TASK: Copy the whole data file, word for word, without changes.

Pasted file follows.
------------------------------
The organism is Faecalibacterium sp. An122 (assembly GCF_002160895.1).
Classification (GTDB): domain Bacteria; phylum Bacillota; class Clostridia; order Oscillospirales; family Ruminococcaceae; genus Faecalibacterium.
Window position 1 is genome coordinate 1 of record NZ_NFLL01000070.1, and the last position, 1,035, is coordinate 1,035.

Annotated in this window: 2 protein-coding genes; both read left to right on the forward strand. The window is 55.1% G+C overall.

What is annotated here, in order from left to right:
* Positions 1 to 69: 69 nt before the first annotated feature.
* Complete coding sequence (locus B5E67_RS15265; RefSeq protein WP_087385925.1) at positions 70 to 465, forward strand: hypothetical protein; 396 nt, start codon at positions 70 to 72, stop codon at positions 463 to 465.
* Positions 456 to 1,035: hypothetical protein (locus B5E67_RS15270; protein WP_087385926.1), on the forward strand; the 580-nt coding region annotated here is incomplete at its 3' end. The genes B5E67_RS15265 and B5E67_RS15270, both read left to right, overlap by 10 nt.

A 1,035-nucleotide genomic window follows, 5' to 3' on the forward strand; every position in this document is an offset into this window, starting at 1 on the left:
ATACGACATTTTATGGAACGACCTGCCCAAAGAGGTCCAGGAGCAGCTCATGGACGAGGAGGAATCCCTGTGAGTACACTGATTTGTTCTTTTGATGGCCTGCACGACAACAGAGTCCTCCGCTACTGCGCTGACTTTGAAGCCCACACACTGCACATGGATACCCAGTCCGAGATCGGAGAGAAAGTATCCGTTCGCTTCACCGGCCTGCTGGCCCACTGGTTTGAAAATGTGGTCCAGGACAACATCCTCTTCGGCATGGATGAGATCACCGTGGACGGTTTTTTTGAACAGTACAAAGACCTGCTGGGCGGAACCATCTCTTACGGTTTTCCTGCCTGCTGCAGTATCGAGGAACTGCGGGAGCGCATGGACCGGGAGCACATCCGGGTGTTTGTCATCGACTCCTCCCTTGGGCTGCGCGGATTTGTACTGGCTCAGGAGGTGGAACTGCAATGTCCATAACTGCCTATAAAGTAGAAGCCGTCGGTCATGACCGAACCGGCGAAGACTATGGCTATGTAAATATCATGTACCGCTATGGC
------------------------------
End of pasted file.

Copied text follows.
The organism is Faecalibacterium sp. An122 (assembly GCF_002160895.1).
Classification (GTDB): domain Bacteria; phylum Bacillota; class Clostridia; order Oscillospirales; family Ruminococcaceae; genus Faecalibacterium.
Window position 1 is genome coordinate 1 of record NZ_NFLL01000070.1, and the last position, 1,035, is coordinate 1,035.

Annotated in this window: 2 protein-coding genes; both read left to right on the forward strand. The window is 55.1% G+C overall.

What is annotated here, in order from left to right:
* Positions 1 to 69: 69 nt before the first annotated feature.
* Complete coding sequence (locus B5E67_RS15265; RefSeq protein WP_087385925.1) at positions 70 to 465, forward strand: hypothetical protein; 396 nt, start codon at positions 70 to 72, stop codon at positions 463 to 465.
* Positions 456 to 1,035: hypothetical protein (locus B5E67_RS15270; protein WP_087385926.1), on the forward strand; the 580-nt coding region annotated here is incomplete at its 3' end. The genes B5E67_RS15265 and B5E67_RS15270, both read left to right, overlap by 10 nt.

A 1,035-nucleotide genomic window follows, 5' to 3' on the forward strand; every position in this document is an offset into this window, starting at 1 on the left:
ATACGACATTTTATGGAACGACCTGCCCAAAGAGGTCCAGGAGCAGCTCATGGACGAGGAGGAATCCCTGTGAGTACACTGATTTGTTCTTTTGATGGCCTGCACGACAACAGAGTCCTCCGCTACTGCGCTGACTTTGAAGCCCACACACTGCACATGGATACCCAGTCCGAGATCGGAGAGAAAGTATCCGTTCGCTTCACCGGCCTGCTGGCCCACTGGTTTGAAAATGTGGTCCAGGACAACATCCTCTTCGGCATGGATGAGATCACCGTGGACGGTTTTTTTGAACAGTACAAAGACCTGCTGGGCGGAACCATCTCTTACGGTTTTCCTGCCTGCTGCAGTATCGAGGAACTGCGGGAGCGCATGGACCGGGAGCACATCCGGGTGTTTGTCATCGACTCCTCCCTTGGGCTGCGCGGATTTGTACTGGCTCAGGAGGTGGAACTGCAATGTCCATAACTGCCTATAAAGTAGAAGCCGTCGGTCATGACCGAACCGGCGAAGACTATGGCTATGTAAATATCATGTACCGCTATGGC